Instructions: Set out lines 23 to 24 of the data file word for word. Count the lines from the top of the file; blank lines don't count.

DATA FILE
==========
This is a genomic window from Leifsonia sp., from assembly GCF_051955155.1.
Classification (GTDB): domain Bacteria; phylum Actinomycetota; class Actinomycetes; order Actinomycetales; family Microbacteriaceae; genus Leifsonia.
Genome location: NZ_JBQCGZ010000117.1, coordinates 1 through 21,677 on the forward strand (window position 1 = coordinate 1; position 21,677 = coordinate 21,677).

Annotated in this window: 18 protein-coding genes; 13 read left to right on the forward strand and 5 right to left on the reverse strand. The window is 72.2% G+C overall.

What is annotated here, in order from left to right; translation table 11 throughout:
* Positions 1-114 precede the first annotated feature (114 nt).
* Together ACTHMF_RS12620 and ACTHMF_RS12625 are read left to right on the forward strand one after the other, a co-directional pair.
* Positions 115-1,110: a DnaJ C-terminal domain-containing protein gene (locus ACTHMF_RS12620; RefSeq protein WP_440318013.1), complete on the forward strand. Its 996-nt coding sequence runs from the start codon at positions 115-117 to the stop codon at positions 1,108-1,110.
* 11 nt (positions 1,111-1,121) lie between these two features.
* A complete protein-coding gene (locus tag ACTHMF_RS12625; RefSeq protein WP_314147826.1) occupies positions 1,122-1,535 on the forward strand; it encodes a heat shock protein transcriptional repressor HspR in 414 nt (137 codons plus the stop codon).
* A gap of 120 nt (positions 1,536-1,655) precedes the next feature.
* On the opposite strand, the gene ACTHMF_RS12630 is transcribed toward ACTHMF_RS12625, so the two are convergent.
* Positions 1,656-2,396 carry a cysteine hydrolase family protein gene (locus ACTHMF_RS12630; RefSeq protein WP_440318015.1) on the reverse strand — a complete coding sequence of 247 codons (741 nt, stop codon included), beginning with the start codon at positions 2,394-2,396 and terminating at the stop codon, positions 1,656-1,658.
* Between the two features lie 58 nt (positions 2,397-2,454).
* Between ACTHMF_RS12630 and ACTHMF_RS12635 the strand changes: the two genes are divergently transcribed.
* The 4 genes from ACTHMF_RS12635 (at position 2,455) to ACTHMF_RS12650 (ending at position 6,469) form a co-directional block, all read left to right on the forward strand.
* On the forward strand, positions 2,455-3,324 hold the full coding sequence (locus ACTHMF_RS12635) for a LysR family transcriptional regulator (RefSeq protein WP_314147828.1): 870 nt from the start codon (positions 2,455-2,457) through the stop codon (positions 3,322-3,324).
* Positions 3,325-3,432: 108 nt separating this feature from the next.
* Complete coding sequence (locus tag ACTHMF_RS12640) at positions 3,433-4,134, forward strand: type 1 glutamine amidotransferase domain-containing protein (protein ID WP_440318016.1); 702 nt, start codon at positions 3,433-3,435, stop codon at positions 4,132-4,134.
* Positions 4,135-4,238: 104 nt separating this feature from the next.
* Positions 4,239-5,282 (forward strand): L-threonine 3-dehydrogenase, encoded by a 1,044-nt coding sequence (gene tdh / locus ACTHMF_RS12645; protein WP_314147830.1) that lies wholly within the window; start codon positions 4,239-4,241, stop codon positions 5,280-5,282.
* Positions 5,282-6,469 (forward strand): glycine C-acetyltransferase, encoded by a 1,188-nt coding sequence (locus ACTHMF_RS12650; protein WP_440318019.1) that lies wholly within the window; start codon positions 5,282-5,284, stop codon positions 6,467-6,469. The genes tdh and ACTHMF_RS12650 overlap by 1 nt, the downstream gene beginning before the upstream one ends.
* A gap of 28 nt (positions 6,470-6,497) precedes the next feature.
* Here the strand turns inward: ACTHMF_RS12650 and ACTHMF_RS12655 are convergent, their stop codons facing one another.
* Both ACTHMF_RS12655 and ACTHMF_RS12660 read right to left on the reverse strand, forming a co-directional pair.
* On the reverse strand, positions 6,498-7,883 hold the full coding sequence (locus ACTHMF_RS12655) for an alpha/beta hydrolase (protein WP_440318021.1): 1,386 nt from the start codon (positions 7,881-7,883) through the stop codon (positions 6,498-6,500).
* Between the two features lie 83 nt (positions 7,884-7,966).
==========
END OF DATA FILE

* A gap of 28 nt (positions 6,470-6,497) precedes the next feature.
* Here the strand turns inward: ACTHMF_RS12650 and ACTHMF_RS12655 are convergent, their stop codons facing one another.